Bittersweet! – An exhibition of Fijian art

Artist and curator Shivanjani Lal’s work Chhapa from the exhibition Bitter Sweet.

Bittersweet is a survey of emerging and mid-career Fijian art. It is a talanoa: a laying down of artworks and stories – some sweet, and some bitter. It is on at Casula Powerhouse at Hopper Gallery, 8 August – 27 September, with an extended digital program from 28 September.

Both iTaukei and Indo-Fijian artists have been invited to interpret ideas around food, language and stories. The artworks are representative of new and old ideas of Fiji and the ways they have been shared and remade, to create space for multiple histories.

Shivanjani Lal describes her work as “things that I would like to hold on to. Of the Farms, the markets, a conscious effort to see Fiji as it is right now, the farm slipping away from me.”

Manisha Anjali originally from Suva and living in Melbourne, is exhibiting flower improvisation a vocal improvisation in which throat and tongue are conduits for communication with ancestral ghosts. The spirit of Girmitiyas, the labourers who crossed the blackwaters of India (Kalapani), from India to Fiji are welcomed into the space they helped build. “During the recording I was in a trance, saw a vision of a women in a sari, holding a sickle, with a parrot on her shoulder. They showed me a silhouette of a mango tree,” says Manisha about her recordings.

Sangeeta Singh and Luisa Tora, based in Otahu and herself a queer artist from Auckland, NZ collaborated for Bitter Sweet. Their work explores social construct, regarding race, gender, sexuality and identity. Through their work, they explore ”˜relationships between people’ through food, language, poetry – something that is very special to both. “We used clay from our backyard for our sculpture, facing each other and working with the clay together.” The title of their work is I Carry You.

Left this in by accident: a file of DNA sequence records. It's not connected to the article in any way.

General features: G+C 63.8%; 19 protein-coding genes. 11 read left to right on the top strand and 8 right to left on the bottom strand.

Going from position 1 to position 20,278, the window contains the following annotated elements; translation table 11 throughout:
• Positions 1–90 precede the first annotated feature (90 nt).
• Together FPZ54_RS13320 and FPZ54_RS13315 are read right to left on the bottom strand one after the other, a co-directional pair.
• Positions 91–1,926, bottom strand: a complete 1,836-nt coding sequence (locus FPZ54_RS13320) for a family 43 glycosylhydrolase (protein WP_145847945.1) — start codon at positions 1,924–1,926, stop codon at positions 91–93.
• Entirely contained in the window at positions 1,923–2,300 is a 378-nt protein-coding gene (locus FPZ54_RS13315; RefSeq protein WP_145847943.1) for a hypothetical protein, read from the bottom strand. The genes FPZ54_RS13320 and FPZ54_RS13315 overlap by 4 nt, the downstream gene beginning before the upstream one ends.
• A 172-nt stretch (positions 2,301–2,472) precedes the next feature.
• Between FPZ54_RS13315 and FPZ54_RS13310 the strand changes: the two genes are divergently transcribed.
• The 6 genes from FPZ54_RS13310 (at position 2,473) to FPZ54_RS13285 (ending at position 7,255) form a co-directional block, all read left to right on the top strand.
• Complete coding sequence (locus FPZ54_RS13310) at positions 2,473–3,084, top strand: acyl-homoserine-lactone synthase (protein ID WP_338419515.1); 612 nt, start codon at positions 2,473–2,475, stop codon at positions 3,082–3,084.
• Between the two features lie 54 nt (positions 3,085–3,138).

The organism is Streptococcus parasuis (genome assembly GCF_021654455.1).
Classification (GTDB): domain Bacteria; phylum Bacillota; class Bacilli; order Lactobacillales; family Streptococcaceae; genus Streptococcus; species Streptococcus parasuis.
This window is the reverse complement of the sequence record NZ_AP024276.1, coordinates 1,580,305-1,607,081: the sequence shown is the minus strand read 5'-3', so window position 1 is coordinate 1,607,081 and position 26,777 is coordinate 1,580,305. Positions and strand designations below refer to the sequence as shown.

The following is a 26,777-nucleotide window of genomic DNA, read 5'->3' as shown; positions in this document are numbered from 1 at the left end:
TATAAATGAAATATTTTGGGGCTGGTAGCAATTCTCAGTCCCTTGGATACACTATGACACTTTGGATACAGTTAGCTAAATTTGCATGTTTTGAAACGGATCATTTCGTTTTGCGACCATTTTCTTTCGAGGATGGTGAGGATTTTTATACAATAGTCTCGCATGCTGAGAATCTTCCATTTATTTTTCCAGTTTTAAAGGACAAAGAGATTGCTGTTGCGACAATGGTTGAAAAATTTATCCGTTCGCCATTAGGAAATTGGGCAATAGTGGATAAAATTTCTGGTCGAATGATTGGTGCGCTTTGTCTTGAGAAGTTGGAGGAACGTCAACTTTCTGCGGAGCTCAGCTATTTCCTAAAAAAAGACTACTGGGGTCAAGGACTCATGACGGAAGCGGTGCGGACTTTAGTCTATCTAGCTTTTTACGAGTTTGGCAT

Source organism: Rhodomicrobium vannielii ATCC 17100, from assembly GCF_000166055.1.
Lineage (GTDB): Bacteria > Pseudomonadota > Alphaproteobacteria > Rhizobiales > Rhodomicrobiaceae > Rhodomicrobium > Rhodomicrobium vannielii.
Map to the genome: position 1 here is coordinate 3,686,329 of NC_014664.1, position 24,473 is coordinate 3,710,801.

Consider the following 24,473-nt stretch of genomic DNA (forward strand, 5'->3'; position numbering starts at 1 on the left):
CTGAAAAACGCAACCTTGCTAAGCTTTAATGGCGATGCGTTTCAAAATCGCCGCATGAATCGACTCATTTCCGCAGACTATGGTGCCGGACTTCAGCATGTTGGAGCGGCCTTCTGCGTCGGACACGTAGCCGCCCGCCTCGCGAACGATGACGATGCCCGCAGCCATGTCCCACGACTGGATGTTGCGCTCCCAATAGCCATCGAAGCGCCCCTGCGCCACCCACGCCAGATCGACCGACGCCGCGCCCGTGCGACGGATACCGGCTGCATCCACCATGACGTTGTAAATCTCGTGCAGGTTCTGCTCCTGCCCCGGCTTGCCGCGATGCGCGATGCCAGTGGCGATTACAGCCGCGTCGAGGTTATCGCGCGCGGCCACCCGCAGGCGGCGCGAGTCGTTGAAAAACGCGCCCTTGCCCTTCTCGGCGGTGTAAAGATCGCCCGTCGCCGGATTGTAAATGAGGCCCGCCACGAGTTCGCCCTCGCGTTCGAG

Another artist is Quishile Charan, her work is Phul or flower, to honour the craft practices of Fiji, especially the embroidered pillow cases and duvet covers seen households of Fiji. “The dyeing process used plants sourced from three locations from Nandi by my Arji and her sisters – hibiscisses, marigolds, mango, curry, cassava and papaya leaves. We followed the textile traditions of our elders, their gifts adorned with flowers and embroidered with love.”

Dulcie Stewart contributes the work Colonial Wholesale regarding the sugar refining company CSR, established in 1879 in Sydney. When indentured labour first arrived in Fiji, CSR used them as labourers, a company described as the most selfish colonial company of its times.

Also there are two online films being shown:

Bittersweet Online Film Screening:
Don’t Forget to Go Home (2020) & The Land Has Eyes (2004)

Tuesday 6 October | 7pm
Bookings close 3pm on Tuesday 6 October

Casula Powerhouse would like people to join the museum for a free online film screening presented as a companion to their current exhibition Bittersweet!

This online film screening presents two films made by filmmakers with deep connections to Fiji. Much like the artists in the exhibition, these filmmakers interpret ideas around language and stories, and what it means to have a connection to place.

The online film screening will be introduced by Craig Donarski (Director, Casula Powerhouse Arts Centre) and Shivanjani Lal (Curator, Bittersweet)


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